At almost exactly the same time Flip Wilson was making famous Geraldine’s plaintive cry, “the Devil made me do it!,” serious thinkers among us were beginning to notice that something in the human moral code had gone seriously awry. One by one, slowly but surely, they called our attention to the fact that a singular word, and the concept of personal responsibility that it represented, seemingly had vanished from our vocabulary. That one word—conspicuously missing from the descriptions given above of people who had committed “mistakes,” “misjudgments,” or “misdeeds”—was sin. In the process of finding someone else to blame, we simultaneously divested ourselves of the ability to admit that we had actually sinned.

One of the first voices to try to restore a recognition of the concept of sin, and the acknowledgment of personal responsibility it required, was renowned psychiatrist, Karl Menninger. In 1973, Dr. Menninger authored his now-famous work, Whatever Became of Sin?, in which he wrote:

Human beings have become more numerous, but scarcely more moral. They are busy, coming and going, getting and begetting, fighting and defending, creating and destroying.... They now communicate with one another in a thousand ways, swift and slow; they transport themselves rapidly on land, sea, and through the air.... It became the epoch of technology, rampant and triumphant. We boasted of our inventions, innovations, and gadgets. Rugged individualism, acquisition, thrift, boldness, and shrewdness were acclaimed as the great national virtues. Although hard work was admired, luxury and ease were inordinately esteemed. And as we appropriated and accumulated, we bragged and braved.... Suddenly, we awoke from our pleasant dreams with a fearful realization that something was wrong....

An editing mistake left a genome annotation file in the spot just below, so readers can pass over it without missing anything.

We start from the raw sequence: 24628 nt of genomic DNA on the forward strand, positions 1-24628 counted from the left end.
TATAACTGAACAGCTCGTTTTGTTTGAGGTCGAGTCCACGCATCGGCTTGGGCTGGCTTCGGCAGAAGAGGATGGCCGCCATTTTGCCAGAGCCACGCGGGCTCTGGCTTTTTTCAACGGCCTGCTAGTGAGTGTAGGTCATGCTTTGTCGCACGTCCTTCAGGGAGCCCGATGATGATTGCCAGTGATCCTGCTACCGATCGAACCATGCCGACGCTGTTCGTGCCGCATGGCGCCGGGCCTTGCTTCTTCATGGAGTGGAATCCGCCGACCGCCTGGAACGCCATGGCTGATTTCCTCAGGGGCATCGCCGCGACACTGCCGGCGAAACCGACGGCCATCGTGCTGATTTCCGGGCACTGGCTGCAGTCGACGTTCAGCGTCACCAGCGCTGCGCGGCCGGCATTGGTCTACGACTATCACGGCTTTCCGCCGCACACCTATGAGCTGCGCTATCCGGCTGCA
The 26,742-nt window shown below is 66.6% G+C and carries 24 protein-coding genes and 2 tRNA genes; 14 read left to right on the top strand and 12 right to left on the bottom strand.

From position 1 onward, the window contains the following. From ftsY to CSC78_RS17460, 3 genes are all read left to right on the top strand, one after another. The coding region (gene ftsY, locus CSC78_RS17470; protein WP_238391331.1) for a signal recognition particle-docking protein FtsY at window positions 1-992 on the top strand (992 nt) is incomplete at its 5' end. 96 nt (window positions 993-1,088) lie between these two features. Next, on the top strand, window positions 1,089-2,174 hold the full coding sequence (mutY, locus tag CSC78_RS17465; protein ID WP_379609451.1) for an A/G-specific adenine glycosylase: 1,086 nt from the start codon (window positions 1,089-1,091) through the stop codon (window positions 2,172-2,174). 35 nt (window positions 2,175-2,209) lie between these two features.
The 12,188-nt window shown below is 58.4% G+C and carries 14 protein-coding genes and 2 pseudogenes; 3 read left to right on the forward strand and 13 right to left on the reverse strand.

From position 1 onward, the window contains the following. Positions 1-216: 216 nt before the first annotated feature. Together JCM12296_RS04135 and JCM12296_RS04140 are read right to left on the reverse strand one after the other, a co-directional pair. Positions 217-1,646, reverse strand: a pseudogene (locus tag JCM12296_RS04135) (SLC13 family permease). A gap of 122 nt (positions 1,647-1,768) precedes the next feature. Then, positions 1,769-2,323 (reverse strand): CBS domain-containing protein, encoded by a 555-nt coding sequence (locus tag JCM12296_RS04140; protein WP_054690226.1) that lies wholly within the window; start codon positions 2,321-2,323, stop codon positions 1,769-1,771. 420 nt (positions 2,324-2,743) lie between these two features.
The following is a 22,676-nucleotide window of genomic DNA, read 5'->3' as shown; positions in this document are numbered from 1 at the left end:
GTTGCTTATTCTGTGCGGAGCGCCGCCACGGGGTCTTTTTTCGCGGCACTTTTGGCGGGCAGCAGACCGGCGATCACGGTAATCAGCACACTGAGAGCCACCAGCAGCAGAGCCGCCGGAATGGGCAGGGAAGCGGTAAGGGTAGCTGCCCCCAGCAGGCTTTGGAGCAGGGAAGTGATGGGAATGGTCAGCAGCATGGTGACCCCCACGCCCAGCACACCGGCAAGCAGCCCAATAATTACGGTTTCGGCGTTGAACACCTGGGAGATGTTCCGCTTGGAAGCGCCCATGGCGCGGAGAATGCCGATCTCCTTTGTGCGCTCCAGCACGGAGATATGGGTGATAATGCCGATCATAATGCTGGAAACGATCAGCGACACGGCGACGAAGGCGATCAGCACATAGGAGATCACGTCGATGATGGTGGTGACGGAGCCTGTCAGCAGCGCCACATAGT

In all of the laments and reproaches made by our seers and prophets, one misses any mention of “sin,” a word which used to be a veritable watchword of prophets. It was a word once in everyone’s mind, but now rarely if ever heard. Does that mean that no sin is involved in all our troubles—sin with an “I” in the middle? Is no one any longer guilty of anything?... Wrong things are being done, we know; tares are being sown in the wheat fields at night. But is no one responsible, no one answerable for these acts? Anxiety and depression we all acknowledge, and even vague guilt feelings; but has no one committed any sins? Where, indeed, did sin go? What became of it? (1973, pp. 4,5,13, emp. in orig.).

Dr. Menninger began his book with the thesis that “the disappearance of the word ‘sin’ involves a shift in the allocation of responsibility of evil” (1973, p. 17). Following Webster’s definition, he observed that “Sin is transgression of the law of God; disobedience of the divine will; moral failure. Sin is failure to realize in conduct and character the moral ideal, at least as fully as possible under existing circumstances; failure to do as one ought toward one’s fellow man” (1973, pp. 18-19). He then lamented:

It is surely nothing new that men want to get away from acknowledging their sins or even thinking about them. Is this not the religious history of mankind? Perhaps we are only more glib nowadays and equipped with more euphemisms.... Disease and treatment have been the watchwords of the day and little is said about selfishness or guilt or the “morality gap.” And certainly no one talks about sin! (1973, pp. 24,228).

The assessment of the problem made by Menninger in 1973 not only was correct, but also foreboding. We were running out of both devils and fellows upon whom we could heap the blame for our wrongs. The wrongs had become too many, and the scapegoats too few. It was time for “a shift in the allocation of responsibility of evil,” to use the doctor’s words. What was needed was a way to completely escape the blame, without having to heap it on someone else. Such a procedure would make unnecessary the unpleasant task of finger-pointing, while at the same time absolving the guilty of any personal responsibility. And so, we decided to blame our shortcomings not on an incorporeal spirit, or even on those around us. Rather, we simply declared ourselves “sick,” and as Dr. Menninger correctly observed, “disease” then became the watchword of the day.